As examples, think of how Apple products are perceived by its adherents, and how Nike engages with its customers through its Nike+ tool where consumers of its goods and services use the website to plan their own training schedules, discuss issues they are having, compete against others etc. The content of this website is marketing gold for Nike. By listening to their customers, in theory they can produce exactly what their customers want. Through engagement they also build brand loyalty, such that the consumer who has been engaged in the production side feels allegiance to the brand. It is worth noting that organisations/businesses do not engage consumers out of the kindness of their hearts. It is a practice to increase their profitability and is an approach that has been forced upon them by technological changes and the interactivity of the internet. By using actual and potential consumers who they can engage with in real time and test products on they can reducing their Research and Development costs.
Value co-creation and lean theory as models for Probation
If the MOJ really were interested in modern business theory/practice that put resource efficiency at its core, what would such an approach look like?
The relationship between Probation Officer and Probationer would be the cornerstone of the rehabilitative effort to ensure the targeted use of resources. In the current model resources are placed where the “command” dictates and as this comes from a political agenda it is unlikely to be where they can be used most efficiently. No more than a Nike/Adidas/Reebok executive can routinely guess what the next trend is going to be in footwear. If their guess is wrong and ends in a mass of unsold stock the decision will cost the company lost profits. It is far more sensible and less risky for the executive to push the decision about production to what their consumer research is pointing towards – trends from Nike+ etc.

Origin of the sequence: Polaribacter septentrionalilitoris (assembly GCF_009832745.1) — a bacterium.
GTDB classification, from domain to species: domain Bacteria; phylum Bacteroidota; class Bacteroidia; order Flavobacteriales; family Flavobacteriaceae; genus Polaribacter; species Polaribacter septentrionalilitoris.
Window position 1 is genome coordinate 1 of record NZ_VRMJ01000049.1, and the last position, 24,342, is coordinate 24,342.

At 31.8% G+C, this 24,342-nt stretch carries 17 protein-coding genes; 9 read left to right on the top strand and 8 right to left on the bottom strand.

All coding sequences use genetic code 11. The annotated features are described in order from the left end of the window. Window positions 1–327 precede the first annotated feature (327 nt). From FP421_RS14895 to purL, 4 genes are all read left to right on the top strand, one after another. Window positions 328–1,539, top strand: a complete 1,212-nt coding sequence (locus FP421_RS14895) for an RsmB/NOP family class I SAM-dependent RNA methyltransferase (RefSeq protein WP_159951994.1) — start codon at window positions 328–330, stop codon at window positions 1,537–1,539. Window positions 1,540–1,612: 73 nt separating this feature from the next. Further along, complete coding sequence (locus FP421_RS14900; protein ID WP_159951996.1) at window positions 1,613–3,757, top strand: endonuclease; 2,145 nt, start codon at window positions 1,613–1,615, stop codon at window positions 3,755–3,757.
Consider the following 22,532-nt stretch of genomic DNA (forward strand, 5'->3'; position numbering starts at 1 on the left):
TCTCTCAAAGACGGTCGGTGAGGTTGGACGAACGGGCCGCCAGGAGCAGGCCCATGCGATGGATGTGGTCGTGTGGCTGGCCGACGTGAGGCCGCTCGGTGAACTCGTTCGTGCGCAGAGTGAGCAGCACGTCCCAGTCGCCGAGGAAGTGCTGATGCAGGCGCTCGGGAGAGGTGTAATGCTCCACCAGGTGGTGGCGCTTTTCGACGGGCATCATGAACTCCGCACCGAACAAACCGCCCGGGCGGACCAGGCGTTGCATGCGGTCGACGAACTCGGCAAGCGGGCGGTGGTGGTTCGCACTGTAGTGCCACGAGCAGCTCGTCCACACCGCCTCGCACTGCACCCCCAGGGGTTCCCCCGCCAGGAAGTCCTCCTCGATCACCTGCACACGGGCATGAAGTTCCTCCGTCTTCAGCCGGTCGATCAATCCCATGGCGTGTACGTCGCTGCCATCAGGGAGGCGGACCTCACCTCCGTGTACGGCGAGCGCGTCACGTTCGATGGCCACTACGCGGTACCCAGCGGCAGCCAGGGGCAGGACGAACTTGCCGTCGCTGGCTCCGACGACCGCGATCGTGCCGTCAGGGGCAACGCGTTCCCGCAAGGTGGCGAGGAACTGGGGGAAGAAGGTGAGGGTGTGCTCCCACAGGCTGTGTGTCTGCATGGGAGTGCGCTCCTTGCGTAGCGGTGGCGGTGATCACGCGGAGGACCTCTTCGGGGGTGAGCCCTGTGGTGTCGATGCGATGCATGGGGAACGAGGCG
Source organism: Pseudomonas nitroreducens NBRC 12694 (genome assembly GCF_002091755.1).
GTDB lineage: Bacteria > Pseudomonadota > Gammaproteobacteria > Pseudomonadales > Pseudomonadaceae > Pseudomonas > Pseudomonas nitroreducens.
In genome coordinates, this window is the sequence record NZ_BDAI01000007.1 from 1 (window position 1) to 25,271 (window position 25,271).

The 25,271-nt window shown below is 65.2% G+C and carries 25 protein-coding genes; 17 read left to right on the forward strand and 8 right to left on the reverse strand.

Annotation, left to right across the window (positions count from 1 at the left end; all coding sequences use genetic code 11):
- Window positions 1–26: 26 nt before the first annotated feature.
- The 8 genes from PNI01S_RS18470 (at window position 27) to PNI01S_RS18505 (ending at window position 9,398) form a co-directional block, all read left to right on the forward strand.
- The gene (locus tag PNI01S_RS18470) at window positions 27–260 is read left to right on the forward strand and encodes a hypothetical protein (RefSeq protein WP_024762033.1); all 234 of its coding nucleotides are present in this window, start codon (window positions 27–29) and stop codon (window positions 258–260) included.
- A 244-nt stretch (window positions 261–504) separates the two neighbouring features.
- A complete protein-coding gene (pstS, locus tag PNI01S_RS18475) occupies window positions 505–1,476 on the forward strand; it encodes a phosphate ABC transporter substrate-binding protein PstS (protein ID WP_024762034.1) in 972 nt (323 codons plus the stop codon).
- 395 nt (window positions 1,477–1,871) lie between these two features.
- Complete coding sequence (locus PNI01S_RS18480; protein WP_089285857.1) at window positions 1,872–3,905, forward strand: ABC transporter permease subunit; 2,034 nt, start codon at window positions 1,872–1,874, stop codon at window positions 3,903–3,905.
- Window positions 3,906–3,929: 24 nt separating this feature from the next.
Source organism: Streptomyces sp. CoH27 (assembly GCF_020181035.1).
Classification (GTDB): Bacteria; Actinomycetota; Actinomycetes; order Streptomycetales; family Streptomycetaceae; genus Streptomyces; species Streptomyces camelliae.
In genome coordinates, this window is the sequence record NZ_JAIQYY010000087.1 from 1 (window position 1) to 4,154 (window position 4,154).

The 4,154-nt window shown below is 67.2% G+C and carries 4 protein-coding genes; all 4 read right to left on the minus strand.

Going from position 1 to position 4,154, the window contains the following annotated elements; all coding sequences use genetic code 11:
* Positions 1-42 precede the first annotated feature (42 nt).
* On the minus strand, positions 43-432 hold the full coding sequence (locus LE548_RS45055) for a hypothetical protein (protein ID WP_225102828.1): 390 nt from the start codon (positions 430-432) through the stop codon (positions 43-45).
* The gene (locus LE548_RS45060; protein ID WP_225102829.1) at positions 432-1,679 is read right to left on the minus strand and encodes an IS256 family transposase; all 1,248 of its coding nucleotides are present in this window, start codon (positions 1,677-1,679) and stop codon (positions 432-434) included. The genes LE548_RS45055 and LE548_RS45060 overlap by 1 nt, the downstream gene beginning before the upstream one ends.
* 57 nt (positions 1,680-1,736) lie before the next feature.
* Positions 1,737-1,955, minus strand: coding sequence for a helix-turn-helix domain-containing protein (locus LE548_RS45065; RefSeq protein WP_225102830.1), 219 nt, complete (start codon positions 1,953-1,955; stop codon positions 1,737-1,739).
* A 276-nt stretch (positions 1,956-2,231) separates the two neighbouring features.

Likewise, in Probation, rather than a Minister and their acolytes dictating the minutiae of resource allocation, the individual Probation Officer would engage the competencies of the probationer and agree with them how resources could best be spent with the objective of reducing offending/increasing desistance. The key prerogative for the Probation Officer would be the development of a trusting therapeutic relationship with the probationer to help co-create value with them. Creating value for the probationer would likely mean getting their immediate and long term needs met, such as housing, drug/alcohol, family, employment etc. Sessions would centre around the meeting of these goals with support from other agencies being utilised. To achieve this difficult balancing act, special qualities would be required. If we return to “Advise, assist and befriend” we get a good blue print. This from 1907